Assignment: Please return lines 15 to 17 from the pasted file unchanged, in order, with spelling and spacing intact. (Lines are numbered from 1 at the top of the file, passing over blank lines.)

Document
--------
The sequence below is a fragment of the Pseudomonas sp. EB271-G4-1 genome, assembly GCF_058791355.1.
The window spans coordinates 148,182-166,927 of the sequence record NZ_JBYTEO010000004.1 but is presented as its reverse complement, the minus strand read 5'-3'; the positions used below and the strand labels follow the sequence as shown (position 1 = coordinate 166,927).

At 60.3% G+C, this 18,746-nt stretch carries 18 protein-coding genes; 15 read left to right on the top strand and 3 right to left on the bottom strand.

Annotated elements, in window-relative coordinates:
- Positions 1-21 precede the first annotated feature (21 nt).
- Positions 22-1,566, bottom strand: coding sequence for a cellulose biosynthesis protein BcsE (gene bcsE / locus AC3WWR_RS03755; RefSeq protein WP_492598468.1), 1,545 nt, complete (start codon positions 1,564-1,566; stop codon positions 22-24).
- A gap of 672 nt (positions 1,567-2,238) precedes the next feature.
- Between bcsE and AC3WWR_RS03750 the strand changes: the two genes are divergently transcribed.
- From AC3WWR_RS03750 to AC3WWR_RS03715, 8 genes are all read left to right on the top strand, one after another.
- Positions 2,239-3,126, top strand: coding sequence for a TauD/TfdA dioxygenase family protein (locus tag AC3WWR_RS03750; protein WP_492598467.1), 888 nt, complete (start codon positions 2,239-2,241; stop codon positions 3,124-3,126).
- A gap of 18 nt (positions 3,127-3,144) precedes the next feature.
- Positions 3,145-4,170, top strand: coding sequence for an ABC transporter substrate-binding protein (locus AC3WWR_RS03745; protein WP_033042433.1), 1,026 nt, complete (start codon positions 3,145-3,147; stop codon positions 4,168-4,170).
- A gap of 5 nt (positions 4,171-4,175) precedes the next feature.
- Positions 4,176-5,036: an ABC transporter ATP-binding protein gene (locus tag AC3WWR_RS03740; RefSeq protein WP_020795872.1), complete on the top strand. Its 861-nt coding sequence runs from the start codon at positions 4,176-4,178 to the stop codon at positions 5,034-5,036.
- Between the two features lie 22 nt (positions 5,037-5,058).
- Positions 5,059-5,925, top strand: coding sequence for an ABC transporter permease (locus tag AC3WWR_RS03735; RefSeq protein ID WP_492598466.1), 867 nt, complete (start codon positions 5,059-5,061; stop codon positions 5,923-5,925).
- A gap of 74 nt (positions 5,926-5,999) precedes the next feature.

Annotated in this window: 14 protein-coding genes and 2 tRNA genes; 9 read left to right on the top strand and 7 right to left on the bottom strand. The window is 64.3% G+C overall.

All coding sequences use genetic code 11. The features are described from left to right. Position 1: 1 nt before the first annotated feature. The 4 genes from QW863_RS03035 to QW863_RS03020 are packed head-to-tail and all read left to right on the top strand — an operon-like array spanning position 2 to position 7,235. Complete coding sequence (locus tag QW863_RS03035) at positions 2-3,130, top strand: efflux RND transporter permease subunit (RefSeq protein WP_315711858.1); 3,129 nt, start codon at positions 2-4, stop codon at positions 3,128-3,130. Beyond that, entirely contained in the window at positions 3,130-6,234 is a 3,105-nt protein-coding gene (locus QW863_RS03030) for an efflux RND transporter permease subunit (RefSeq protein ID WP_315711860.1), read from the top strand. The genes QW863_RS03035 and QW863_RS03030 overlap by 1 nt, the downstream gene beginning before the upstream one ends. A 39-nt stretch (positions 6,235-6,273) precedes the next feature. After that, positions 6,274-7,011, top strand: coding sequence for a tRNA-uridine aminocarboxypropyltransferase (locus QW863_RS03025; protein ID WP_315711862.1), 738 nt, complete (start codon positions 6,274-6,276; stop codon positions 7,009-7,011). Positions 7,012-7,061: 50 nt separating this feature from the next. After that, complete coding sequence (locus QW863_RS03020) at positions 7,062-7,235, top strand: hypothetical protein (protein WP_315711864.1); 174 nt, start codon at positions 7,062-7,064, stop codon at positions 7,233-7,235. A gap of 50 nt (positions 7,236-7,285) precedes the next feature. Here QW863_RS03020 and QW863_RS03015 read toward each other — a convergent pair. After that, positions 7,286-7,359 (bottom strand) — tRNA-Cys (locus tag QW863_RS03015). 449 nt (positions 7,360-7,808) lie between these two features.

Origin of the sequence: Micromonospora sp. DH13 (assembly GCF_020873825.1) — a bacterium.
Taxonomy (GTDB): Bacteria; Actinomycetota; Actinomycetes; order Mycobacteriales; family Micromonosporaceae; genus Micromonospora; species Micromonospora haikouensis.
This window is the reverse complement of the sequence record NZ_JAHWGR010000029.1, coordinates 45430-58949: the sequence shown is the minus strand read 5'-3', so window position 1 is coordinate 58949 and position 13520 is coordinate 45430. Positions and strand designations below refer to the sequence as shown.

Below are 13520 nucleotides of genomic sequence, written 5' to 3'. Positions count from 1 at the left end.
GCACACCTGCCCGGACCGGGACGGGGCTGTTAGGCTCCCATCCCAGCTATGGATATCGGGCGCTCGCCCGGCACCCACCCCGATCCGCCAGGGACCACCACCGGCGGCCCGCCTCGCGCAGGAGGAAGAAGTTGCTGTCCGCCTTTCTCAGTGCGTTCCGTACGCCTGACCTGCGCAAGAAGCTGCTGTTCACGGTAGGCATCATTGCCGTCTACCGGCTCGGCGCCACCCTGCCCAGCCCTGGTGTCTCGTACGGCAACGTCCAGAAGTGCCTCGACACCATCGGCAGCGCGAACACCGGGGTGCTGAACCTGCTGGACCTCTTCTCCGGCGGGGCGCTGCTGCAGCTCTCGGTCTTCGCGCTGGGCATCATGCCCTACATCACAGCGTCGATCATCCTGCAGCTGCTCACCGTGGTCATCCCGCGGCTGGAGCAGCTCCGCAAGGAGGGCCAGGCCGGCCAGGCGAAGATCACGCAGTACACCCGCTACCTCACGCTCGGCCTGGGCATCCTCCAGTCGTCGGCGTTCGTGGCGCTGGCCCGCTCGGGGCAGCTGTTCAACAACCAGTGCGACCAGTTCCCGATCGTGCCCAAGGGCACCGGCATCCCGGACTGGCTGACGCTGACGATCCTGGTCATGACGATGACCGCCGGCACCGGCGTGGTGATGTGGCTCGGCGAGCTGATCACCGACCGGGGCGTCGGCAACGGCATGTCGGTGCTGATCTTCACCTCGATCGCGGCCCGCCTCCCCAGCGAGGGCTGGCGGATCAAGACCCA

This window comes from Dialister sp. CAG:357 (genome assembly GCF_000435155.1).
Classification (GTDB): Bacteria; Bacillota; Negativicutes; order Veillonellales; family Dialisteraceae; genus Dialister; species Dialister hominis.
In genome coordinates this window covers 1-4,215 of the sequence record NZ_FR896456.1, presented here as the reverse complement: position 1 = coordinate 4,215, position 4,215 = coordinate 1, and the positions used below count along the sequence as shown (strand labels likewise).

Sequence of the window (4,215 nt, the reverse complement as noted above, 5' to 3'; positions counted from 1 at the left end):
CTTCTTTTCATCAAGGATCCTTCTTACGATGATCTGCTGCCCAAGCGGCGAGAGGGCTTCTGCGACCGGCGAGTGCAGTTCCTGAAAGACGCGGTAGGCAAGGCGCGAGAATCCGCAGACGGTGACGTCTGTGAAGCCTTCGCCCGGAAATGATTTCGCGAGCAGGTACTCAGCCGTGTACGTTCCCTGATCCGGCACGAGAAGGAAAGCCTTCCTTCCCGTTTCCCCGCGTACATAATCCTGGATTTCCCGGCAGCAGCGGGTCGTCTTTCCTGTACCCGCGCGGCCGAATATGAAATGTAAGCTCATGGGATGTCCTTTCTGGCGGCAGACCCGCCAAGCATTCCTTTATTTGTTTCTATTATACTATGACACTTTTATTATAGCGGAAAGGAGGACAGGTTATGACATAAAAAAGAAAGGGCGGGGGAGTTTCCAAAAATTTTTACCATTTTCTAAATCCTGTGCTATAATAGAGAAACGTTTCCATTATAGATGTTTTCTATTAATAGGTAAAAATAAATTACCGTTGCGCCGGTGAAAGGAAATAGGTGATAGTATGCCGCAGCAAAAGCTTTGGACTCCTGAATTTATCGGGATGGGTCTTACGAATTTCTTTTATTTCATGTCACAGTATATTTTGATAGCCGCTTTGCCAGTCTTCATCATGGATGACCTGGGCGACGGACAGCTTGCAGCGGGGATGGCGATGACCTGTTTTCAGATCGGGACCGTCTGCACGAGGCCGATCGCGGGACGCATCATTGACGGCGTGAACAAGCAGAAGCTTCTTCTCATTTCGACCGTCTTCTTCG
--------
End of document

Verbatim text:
- Between the two features lie 22 nt (positions 5,037-5,058).
- Positions 5,059-5,925, top strand: coding sequence for an ABC transporter permease (locus tag AC3WWR_RS03735; RefSeq protein ID WP_492598466.1), 867 nt, complete (start codon positions 5,059-5,061; stop codon positions 5,923-5,925).
- A gap of 74 nt (positions 5,926-5,999) precedes the next feature.